@pschaff: hmm... My first message may not reflect it, but I've been on this problem for 3 months now (not had time to focus on it full time however) and did not post anything. When in the end I had no other choice, I posted my message and explained all the manipulations I did and ideas I tried (or at least, the ones I remembered). The point of my message was to call for new ideas. When I saw my post was far away in the pages with no replies, I felt a bump would let other people read it and maybe propose ideas. I'm not really the kind of person who waits for solution to fall from above on their own... I know this is your job to make people read and respect the rules, but that one was a bit harsh.
Sorry, I didn't see this one until now.
What works for me is to leave everything as default and edit /etc/xen/xend-config.sxp and find the line about network-script and change it to
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That invokes the xen provided network script that handles bonding and just worked for me. I didn't have to make any other changes at all so I would back out anything else that you already tried.
Yeah, this is what I meant when I said "If I do use the scripts". I should have been clearer.
In fact, I pretty much tried all the scripts except the NAT ones. With no success.
But I have a great news. I finally got it working, by hand. Will check how to make it work correctly with the scripts now.
Here is what I did. First, I was in a mixed setup, as I said before, receiving packets to dom0 through the bridge: awful and disgusting.
My 3 NICs were bonded together into pbond0. I may not have mention it before, but there are 2 different types of NICs: 2 Intel 82576 10/100/1000 and 1 Intel 82574L 10/100/1000.
1. Turned off the bridge (bond0 in my case), the vifs, the veths and pbond0 but not the ethX
2. Deleted all my VLANs.
3. Set the MAC address of veth0 with the "real" MAC address of one of the ethX (bonding causes the 3 NICs enslaved to use the same MAC address).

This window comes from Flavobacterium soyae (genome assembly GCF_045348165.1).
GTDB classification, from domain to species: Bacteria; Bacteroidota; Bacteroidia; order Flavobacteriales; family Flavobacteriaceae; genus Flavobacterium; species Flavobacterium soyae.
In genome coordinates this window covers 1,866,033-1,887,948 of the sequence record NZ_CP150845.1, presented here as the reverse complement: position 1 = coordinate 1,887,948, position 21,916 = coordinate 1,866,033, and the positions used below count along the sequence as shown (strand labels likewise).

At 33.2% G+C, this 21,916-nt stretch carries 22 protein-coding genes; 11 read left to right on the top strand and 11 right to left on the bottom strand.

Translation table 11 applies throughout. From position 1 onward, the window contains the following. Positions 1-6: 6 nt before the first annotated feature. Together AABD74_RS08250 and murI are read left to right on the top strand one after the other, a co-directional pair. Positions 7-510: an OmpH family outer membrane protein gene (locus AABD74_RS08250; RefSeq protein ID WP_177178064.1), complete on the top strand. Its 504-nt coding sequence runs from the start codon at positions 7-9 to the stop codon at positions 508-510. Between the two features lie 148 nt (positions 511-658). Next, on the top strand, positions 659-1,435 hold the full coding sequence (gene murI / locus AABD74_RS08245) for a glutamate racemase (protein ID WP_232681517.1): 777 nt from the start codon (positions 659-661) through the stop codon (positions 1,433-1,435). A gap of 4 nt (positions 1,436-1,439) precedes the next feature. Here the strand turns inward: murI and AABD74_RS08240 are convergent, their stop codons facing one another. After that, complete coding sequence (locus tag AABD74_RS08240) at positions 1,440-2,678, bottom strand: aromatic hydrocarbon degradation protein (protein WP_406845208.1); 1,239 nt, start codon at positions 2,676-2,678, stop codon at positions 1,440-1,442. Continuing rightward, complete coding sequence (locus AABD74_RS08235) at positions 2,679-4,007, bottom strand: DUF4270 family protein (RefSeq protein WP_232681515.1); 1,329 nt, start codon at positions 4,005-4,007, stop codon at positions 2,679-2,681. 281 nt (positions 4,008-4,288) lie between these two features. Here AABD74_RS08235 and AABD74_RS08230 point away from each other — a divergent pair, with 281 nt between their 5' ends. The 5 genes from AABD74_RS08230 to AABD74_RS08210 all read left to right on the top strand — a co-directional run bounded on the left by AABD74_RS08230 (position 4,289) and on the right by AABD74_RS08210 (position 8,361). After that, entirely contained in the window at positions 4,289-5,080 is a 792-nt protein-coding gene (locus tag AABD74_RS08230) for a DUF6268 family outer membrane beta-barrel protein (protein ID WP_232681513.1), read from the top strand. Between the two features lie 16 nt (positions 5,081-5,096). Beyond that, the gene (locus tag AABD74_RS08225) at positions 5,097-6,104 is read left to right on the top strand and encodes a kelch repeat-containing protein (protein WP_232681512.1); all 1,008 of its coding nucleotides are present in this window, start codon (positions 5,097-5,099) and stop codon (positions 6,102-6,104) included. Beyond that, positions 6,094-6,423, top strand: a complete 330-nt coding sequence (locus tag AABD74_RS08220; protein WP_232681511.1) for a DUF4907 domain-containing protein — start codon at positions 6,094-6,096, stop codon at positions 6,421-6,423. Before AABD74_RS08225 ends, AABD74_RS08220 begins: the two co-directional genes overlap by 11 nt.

4. Deleted the bridge.
5. Recreated the bridge (named bond0 hereafter).
6. Set the MAC address of pbond0, the bridge and vif0.0 to FE:FF:FF:FF:FF:FF.
This also sets the MAC address of the ethX.
7. Added pbond0 (the bond) and vif0.0 to the bridge (bond0).
8. Set my desired IP addresses on veth0.
9. Turned on the bridge (bond0), pbond0 (the bond), vif0.0 and veth0.
10. Added my VLANs to veth0.
Then, as I'm doing firewalling, I flushed my iptables rules and modified according to my new configuration. In particular, I allowed all traffic through the bridge using physdev. here is what you have to do (taken from the Xen networking Wiki):
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iptables -t filter -A INPUT -m physdev --physdev-is-in -j ACCEPT
iptables -t filter -A FORWARD -m physdev --physdev-is-bridged -j ACCEPT
iptables -t filter -A OUTPUT -m physdev --physdev-is-out -j ACCEPT
Finally, I updated some config files and restarted the needing services (dhcpd, samba, named etc...).
Then, with (vif-script vif-bridge), any new virtual machine created is correctly added to the bridge and works flawlessly.
I guess the problem came from incorrect MAC addresses. More preciseley, I think the FE:FF... address was not correctly forwarded to the ethX interfaces. But that's just my opinion.
Hope this will be handful for some people.